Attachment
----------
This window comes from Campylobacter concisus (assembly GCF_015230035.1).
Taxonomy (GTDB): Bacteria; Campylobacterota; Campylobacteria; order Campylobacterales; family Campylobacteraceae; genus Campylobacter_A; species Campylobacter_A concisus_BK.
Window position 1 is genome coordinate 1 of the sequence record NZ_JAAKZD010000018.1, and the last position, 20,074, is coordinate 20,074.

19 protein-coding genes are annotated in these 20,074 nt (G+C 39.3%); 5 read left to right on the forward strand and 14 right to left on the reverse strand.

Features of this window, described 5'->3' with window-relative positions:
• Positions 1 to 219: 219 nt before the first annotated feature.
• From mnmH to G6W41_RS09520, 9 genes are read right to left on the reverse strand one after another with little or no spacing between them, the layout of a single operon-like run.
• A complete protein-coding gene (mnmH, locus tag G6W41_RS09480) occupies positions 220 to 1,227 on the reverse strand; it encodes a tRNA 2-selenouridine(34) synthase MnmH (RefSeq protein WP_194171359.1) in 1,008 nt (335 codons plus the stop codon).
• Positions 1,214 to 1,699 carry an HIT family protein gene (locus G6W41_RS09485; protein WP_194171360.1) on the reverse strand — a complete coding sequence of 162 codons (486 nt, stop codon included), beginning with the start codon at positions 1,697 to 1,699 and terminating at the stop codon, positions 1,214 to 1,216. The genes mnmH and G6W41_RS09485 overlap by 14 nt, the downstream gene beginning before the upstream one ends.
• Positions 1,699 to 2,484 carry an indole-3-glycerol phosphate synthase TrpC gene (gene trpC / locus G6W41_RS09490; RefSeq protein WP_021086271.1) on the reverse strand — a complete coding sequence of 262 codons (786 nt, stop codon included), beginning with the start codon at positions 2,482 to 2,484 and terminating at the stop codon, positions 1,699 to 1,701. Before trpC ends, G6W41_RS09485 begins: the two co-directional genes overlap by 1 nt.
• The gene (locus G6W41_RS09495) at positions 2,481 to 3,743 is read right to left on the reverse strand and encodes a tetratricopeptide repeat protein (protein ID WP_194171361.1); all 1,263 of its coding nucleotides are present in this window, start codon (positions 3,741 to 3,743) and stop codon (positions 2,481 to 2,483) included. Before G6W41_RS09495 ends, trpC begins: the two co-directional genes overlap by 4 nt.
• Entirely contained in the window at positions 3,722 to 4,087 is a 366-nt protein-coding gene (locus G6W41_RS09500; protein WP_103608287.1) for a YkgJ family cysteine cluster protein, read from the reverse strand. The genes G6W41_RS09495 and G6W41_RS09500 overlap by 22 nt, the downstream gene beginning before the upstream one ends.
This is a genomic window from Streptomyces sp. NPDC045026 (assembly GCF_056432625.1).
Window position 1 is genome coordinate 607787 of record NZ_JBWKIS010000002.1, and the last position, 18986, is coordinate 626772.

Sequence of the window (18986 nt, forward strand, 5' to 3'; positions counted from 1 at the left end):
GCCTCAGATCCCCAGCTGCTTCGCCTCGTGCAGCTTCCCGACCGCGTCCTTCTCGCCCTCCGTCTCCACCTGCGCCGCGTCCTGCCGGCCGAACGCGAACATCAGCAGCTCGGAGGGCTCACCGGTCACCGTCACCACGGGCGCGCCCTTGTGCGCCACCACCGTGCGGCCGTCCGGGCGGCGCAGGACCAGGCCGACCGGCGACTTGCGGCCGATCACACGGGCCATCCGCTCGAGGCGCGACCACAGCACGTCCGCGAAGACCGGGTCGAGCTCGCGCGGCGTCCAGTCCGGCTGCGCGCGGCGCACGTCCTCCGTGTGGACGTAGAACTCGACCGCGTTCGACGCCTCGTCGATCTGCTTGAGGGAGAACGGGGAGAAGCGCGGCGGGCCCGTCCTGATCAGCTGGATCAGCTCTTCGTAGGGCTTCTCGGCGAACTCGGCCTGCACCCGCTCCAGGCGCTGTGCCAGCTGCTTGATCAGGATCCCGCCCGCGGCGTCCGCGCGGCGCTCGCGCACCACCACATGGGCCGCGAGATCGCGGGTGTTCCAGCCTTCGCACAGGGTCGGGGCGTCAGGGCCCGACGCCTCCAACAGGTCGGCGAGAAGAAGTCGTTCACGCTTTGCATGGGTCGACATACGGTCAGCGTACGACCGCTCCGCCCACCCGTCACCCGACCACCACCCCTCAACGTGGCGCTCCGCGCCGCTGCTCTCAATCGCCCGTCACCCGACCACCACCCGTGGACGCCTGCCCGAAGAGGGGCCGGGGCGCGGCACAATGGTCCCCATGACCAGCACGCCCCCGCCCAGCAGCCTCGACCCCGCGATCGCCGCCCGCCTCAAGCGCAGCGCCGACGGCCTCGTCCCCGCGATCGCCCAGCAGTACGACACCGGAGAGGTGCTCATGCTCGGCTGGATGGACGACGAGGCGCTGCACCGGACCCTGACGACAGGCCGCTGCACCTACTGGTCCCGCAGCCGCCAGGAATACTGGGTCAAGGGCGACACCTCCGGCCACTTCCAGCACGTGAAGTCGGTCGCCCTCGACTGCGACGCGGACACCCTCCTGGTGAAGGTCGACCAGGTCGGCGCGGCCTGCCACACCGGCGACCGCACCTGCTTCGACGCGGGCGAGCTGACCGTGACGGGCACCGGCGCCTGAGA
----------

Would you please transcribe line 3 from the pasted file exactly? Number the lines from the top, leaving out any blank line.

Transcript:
Window position 1 is genome coordinate 1 of the sequence record NZ_JAAKZD010000018.1, and the last position, 20,074, is coordinate 20,074.